read more

Categories: News

Why Your Muscles Get Less Sore As You Stick With Your Gym Routine

Science2.0 - February 8, 2016 - 3:09pm

The first time back to the gym after a long break usually results in sore muscles. Fortunately, the return trip a few days later--if it happens--is generally less painful.

Scientists have studied this reduced-soreness phenomenon for decades and even have a name for it--the repeated bout effect. Despite all those years of research, they still can't figure out exactly why people feel less sore the second time around.

What they do know is the immune system plays some role in how the muscle repairs itself and protects against additional damage. But now exercise science researchers at BYU have produced evidence that shows for the first time the surprising presence of very specific immune workers: T-cells.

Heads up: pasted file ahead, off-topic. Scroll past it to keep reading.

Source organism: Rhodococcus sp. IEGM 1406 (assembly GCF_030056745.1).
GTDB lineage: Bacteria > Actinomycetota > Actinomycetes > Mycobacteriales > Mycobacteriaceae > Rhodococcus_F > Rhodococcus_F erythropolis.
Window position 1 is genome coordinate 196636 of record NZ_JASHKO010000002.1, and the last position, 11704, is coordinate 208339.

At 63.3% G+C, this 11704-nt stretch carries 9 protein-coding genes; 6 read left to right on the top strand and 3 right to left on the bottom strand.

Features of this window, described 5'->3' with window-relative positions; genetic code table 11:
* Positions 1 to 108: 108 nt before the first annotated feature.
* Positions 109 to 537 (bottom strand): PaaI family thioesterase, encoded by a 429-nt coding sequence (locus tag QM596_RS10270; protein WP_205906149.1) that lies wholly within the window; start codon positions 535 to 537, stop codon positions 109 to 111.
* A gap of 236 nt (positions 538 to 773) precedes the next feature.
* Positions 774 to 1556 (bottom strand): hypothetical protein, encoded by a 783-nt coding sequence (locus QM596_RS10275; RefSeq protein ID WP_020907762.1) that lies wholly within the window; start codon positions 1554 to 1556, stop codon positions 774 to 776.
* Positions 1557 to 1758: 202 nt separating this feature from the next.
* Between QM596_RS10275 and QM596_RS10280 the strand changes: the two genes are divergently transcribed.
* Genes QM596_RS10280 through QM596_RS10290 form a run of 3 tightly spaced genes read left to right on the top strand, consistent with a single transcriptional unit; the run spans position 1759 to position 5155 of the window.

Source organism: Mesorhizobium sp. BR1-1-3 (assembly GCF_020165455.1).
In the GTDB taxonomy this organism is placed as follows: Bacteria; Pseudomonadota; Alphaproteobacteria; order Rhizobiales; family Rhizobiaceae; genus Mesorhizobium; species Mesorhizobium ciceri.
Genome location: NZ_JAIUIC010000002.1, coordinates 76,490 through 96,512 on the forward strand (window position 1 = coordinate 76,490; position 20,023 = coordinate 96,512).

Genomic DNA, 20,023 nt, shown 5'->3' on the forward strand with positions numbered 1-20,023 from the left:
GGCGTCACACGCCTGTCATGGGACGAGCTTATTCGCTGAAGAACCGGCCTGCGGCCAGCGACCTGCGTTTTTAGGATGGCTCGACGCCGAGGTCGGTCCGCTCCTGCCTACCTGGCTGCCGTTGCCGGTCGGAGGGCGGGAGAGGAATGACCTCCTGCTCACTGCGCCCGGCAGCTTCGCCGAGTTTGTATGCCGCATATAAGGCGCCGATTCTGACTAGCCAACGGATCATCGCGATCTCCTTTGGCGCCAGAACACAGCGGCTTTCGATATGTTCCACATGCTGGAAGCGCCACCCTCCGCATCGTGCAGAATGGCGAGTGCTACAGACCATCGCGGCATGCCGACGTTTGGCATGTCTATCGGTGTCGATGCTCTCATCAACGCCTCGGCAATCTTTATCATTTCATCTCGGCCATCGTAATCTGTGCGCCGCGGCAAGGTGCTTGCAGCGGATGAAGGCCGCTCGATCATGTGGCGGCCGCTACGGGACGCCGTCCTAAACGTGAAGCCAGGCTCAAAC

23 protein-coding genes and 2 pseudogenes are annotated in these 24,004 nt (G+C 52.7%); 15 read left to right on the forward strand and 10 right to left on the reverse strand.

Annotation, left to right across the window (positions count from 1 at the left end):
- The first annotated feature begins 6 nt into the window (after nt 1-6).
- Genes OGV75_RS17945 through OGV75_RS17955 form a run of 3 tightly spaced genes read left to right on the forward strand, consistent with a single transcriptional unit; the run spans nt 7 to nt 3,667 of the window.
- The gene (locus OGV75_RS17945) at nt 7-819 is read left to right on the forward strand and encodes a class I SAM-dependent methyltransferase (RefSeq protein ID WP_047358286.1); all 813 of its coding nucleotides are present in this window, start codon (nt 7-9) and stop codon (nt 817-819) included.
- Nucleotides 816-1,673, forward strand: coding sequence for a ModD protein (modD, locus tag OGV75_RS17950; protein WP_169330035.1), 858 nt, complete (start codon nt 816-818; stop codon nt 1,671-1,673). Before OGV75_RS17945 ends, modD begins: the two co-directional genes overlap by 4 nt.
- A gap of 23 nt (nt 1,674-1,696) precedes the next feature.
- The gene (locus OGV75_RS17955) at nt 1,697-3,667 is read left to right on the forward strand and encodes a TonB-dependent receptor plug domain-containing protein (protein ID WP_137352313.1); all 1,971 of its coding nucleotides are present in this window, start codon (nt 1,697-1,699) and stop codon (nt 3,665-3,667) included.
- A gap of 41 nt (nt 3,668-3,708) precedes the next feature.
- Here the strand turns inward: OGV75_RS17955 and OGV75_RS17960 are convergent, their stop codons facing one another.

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Categories: Science2.0

Why Your Muscles Get Less Sore As You Stick With Your Gym Routine

General - February 8, 2016 - 3:09pm

The first time back to the gym after a long break usually results in sore muscles. Fortunately, the return trip a few days later--if it happens--is generally less painful.

Scientists have studied this reduced-soreness phenomenon for decades and even have a name for it--the repeated bout effect. Despite all those years of research, they still can't figure out exactly why people feel less sore the second time around.

What they do know is the immune system plays some role in how the muscle repairs itself and protects against additional damage. But now exercise science researchers at BYU have produced evidence that shows for the first time the surprising presence of very specific immune workers: T-cells.


read more

Categories: News

Norovirus: From Satan’s Biohazard Lab To Your Duodenum

ACSH - February 8, 2016 - 1:00pm

Viruses are all over the news right now. Here's one that is *bad* news—norovirus. What's it going to do to you? How do you catch it? Walt "Clyde" Frazier explains. Continue reading →

The post Norovirus: From Satan’s Biohazard Lab To Your Duodenum appeared first on American Council on Science and Health.